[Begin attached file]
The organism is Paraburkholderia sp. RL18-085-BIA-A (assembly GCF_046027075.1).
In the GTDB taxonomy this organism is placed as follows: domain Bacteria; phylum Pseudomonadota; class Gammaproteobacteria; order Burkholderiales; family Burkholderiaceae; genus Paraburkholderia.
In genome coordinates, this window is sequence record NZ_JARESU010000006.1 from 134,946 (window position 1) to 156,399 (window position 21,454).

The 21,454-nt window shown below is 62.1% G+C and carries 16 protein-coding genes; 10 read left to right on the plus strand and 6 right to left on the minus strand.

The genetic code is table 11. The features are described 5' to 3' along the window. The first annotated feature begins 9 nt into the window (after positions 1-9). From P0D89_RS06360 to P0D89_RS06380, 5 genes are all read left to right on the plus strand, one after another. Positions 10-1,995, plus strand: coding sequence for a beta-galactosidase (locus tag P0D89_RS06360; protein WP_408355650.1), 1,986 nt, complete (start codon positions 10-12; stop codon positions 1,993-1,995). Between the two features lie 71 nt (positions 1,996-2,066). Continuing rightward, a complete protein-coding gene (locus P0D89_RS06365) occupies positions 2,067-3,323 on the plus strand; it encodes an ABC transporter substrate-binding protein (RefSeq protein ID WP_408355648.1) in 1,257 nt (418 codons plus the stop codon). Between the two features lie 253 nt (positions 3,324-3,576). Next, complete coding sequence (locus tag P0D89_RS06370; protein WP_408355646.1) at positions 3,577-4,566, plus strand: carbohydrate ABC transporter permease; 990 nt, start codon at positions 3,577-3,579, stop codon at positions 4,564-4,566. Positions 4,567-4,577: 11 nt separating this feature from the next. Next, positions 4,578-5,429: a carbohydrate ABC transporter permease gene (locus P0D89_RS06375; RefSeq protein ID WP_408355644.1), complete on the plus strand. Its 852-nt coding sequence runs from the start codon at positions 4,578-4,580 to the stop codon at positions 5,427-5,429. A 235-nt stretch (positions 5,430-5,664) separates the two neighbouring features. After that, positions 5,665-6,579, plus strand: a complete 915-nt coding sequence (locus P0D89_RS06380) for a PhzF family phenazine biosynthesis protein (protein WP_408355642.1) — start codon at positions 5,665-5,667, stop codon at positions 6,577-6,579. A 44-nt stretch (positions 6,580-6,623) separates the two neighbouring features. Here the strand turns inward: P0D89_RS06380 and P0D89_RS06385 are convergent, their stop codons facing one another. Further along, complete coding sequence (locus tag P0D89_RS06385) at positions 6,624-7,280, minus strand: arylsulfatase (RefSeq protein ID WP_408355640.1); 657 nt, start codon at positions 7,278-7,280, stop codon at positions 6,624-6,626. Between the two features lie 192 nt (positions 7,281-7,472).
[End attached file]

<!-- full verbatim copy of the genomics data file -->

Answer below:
The organism is Paraburkholderia sp. RL18-085-BIA-A (assembly GCF_046027075.1).
In the GTDB taxonomy this organism is placed as follows: domain Bacteria; phylum Pseudomonadota; class Gammaproteobacteria; order Burkholderiales; family Burkholderiaceae; genus Paraburkholderia.
In genome coordinates, this window is sequence record NZ_JARESU010000006.1 from 134,946 (window position 1) to 156,399 (window position 21,454).

The 21,454-nt window shown below is 62.1% G+C and carries 16 protein-coding genes; 10 read left to right on the plus strand and 6 right to left on the minus strand.

The genetic code is table 11. The features are described 5' to 3' along the window. The first annotated feature begins 9 nt into the window (after positions 1-9). From P0D89_RS06360 to P0D89_RS06380, 5 genes are all read left to right on the plus strand, one after another. Positions 10-1,995, plus strand: coding sequence for a beta-galactosidase (locus tag P0D89_RS06360; protein WP_408355650.1), 1,986 nt, complete (start codon positions 10-12; stop codon positions 1,993-1,995). Between the two features lie 71 nt (positions 1,996-2,066). Continuing rightward, a complete protein-coding gene (locus P0D89_RS06365) occupies positions 2,067-3,323 on the plus strand; it encodes an ABC transporter substrate-binding protein (RefSeq protein ID WP_408355648.1) in 1,257 nt (418 codons plus the stop codon). Between the two features lie 253 nt (positions 3,324-3,576). Next, complete coding sequence (locus tag P0D89_RS06370; protein WP_408355646.1) at positions 3,577-4,566, plus strand: carbohydrate ABC transporter permease; 990 nt, start codon at positions 3,577-3,579, stop codon at positions 4,564-4,566. Positions 4,567-4,577: 11 nt separating this feature from the next. Next, positions 4,578-5,429: a carbohydrate ABC transporter permease gene (locus P0D89_RS06375; RefSeq protein ID WP_408355644.1), complete on the plus strand. Its 852-nt coding sequence runs from the start codon at positions 4,578-4,580 to the stop codon at positions 5,427-5,429. A 235-nt stretch (positions 5,430-5,664) separates the two neighbouring features. After that, positions 5,665-6,579, plus strand: a complete 915-nt coding sequence (locus P0D89_RS06380) for a PhzF family phenazine biosynthesis protein (protein WP_408355642.1) — start codon at positions 5,665-5,667, stop codon at positions 6,577-6,579. A 44-nt stretch (positions 6,580-6,623) separates the two neighbouring features. Here the strand turns inward: P0D89_RS06380 and P0D89_RS06385 are convergent, their stop codons facing one another. Further along, complete coding sequence (locus tag P0D89_RS06385) at positions 6,624-7,280, minus strand: arylsulfatase (RefSeq protein ID WP_408355640.1); 657 nt, start codon at positions 7,278-7,280, stop codon at positions 6,624-6,626. Between the two features lie 192 nt (positions 7,281-7,472).